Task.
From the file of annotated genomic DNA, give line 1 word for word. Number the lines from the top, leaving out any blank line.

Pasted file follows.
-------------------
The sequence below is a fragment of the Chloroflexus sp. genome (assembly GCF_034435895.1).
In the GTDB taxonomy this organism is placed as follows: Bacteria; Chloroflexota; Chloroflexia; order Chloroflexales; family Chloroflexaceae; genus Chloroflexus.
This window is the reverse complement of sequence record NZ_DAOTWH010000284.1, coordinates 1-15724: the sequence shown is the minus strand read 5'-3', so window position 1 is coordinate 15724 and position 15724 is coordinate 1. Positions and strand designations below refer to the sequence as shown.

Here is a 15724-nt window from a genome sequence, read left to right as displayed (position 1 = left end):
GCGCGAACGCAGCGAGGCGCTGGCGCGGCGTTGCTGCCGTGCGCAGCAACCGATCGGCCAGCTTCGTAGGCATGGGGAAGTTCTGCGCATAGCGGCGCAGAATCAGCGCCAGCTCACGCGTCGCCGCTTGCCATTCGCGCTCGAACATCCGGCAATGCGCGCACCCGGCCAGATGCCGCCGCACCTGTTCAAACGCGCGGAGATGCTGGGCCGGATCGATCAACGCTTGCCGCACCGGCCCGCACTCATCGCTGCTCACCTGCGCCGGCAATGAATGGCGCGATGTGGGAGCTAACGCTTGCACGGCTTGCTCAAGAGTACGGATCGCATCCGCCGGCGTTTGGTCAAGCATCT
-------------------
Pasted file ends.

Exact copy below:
The sequence below is a fragment of the Chloroflexus sp. genome (assembly GCF_034435895.1).